Home » MRI scans reveal how our brains enter a sleep-like state when we zone out 

MRI scans reveal how our brains enter a sleep-like state when we zone out 

by Press room

It really IS possible for your mind to go completely blank! MRI scans reveal how our brains enter a sleep-like state when we zone out

  • Scientists looked at 36 participants’ brains while in an MRI machine
  • People found they mind going blank about five to seven per cent of the time
  • The scans showed how their brains entered a sleep-like state while zoned out 

If you are speaking to your other half, and they suddenly stare off into space, try not to be offended.

Sometimes people’s minds naturally go blank, a study has found, with their brain appearing to automatically shut off their thoughts.

Researchers looked at 36 people who were put into an MRI machine and asked to describe their thoughts.

People found their mind going blank about five to seven per cent of the time.

The scan results showed their brain entering an almost sleep-like state, with steady activity across all regions, instead of the variable activity in different brain areas linked to thought.

The researchers now suspect there is a good evolutionary reason for zoning out when concentrating would be better – to stop our brains getting too tired.

If you are speaking to your other half, and they suddenly stare off into space, try not to be offended. Sometimes people’s minds naturally go blank, a study has found, with their brain appearing to automatically shut off their thoughts (stock image)

The scan results showed their brain entering an almost sleep-like state during a mind blank (MB), with steady activity across all regions, instead of the variable activity in different brain areas linked to thought

The scan results showed their brain entering an almost sleep-like state during a mind blank (MB), with steady activity across all regions, instead of the variable activity in different brain areas linked to thought

Forgetting is a form of learning, study claims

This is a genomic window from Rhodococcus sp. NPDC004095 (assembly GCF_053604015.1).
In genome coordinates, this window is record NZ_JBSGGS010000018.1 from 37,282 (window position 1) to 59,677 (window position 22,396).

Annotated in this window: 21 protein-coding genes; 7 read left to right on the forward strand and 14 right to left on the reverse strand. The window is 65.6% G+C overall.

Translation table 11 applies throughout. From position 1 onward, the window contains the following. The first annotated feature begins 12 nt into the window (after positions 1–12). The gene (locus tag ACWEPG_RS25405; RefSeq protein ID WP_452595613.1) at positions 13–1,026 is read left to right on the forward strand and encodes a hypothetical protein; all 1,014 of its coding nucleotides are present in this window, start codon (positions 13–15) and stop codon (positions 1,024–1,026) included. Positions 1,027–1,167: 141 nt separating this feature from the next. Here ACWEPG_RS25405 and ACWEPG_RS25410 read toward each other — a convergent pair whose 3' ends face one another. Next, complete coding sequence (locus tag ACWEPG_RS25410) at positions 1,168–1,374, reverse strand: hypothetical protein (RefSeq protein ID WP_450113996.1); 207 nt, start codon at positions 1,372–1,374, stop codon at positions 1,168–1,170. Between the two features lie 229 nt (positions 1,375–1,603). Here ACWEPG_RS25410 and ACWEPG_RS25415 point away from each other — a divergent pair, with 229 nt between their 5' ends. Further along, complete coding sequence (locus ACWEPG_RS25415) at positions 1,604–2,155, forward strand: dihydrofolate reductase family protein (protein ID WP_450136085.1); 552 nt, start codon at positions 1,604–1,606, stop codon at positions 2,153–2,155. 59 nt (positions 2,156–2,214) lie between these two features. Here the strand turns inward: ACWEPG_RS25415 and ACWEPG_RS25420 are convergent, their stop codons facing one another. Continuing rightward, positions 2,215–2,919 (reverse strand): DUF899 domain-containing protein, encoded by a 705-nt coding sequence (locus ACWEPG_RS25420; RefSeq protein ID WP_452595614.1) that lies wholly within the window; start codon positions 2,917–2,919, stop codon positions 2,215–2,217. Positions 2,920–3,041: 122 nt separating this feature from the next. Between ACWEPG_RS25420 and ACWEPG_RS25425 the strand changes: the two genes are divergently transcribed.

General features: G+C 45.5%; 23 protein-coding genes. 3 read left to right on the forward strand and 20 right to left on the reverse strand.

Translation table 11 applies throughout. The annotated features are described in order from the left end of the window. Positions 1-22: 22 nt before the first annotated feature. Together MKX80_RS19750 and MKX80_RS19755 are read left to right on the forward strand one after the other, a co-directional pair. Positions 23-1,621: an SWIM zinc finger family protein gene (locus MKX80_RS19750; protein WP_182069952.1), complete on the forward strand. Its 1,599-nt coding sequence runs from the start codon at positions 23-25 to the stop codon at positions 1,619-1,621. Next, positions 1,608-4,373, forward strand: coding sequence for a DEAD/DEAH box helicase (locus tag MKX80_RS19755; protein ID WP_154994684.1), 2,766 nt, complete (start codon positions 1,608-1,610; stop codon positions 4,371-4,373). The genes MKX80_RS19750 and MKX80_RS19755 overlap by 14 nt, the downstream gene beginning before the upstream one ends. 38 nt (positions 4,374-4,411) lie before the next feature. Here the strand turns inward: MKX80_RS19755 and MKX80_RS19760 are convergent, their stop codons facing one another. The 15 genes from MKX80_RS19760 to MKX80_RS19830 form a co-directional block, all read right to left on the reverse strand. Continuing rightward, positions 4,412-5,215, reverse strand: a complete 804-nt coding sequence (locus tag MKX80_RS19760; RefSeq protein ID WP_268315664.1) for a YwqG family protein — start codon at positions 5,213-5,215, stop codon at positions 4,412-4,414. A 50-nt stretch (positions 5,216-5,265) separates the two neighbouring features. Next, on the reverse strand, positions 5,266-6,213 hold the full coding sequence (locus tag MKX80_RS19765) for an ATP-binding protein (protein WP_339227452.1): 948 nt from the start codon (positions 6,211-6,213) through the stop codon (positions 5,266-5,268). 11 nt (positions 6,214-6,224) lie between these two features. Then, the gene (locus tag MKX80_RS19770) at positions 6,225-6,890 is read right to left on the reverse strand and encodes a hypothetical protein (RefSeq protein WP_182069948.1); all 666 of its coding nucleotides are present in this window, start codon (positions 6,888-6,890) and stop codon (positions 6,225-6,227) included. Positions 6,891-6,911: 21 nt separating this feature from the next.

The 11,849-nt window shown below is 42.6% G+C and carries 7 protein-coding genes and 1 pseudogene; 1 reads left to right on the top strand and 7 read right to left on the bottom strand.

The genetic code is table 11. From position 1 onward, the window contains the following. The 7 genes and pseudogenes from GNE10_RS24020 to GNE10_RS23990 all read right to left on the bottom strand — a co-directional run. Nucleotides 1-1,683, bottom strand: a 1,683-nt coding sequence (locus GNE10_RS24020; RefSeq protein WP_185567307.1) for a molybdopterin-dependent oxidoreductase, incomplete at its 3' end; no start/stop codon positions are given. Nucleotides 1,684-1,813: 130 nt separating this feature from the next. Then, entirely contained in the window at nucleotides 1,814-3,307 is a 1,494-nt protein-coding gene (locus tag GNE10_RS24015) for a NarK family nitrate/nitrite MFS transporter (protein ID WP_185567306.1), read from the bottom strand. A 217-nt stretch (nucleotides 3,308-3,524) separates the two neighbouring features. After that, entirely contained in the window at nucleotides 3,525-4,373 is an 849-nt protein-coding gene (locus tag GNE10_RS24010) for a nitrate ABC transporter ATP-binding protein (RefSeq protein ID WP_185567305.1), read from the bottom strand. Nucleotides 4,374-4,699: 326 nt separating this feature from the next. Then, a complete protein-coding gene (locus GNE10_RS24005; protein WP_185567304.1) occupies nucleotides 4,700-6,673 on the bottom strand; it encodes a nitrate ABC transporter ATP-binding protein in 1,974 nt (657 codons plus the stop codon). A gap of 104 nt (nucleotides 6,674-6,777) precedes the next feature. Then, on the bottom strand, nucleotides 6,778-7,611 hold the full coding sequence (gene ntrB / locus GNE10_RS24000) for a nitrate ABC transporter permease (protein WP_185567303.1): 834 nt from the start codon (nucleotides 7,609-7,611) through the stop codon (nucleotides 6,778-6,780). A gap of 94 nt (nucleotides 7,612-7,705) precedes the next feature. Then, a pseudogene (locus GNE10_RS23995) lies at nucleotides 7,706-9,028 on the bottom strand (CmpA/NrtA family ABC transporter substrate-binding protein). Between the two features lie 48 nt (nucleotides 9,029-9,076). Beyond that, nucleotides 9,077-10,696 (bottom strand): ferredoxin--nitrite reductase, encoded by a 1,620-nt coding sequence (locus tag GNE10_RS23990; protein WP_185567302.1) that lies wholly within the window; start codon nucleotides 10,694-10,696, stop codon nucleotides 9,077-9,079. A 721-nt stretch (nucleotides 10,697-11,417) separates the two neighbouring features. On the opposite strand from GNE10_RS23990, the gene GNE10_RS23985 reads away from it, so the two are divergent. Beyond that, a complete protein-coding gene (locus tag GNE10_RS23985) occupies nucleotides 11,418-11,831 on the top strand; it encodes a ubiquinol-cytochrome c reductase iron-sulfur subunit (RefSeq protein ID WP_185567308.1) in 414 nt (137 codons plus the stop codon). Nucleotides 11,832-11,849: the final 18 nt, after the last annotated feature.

Instead of our memories decaying with time, forgetting is actually an active form of learning that helps our brain to access more important information.

This is the conclusion of experts from Trinity College Dublin and the University of Toronto, who said that ‘lost’ memories are not really gone, just made inaccessible.

Memories, they explained, are stored permanently in sets of neurons, with our brains deciding which ones we keep access to and which irrelevant ones are locked away.

These choices, they said, are based on environmental feedback, theoretically allowing us flexibility in the face of change and better decision-making as a result.

If correct, the findings could lead to new ways to understand and treat memory loss associated with disease — such as is seen, for example, in patients with Alzheimer’s.

Dr Athena Demertzi, senior author of the study from the University of Liège in Belgium, said: ‘Ours is the first study to find people’s minds naturally go blank, and that this is caused by specific activity in the brain.

‘People who blank out are often judged for not listening properly or being lazy, but people can’t actually help it, and we now think it is a good thing.

‘Having many thoughts can leave brain cells exhausted, so this may be a way to conserve energy.’

The study, published in the journal Proceedings of the National Academy of Sciences, looked at people given regular prompts to report their thoughts while in an MRI machine.

Every minute or so, after hearing a beep, they chose from four options on a screen to describe their thoughts.

Most often, people were thinking about their own environment, such as the sound of the MRI machine, the experiment, like how long it would take, or something else, like what they planned to have for dinner.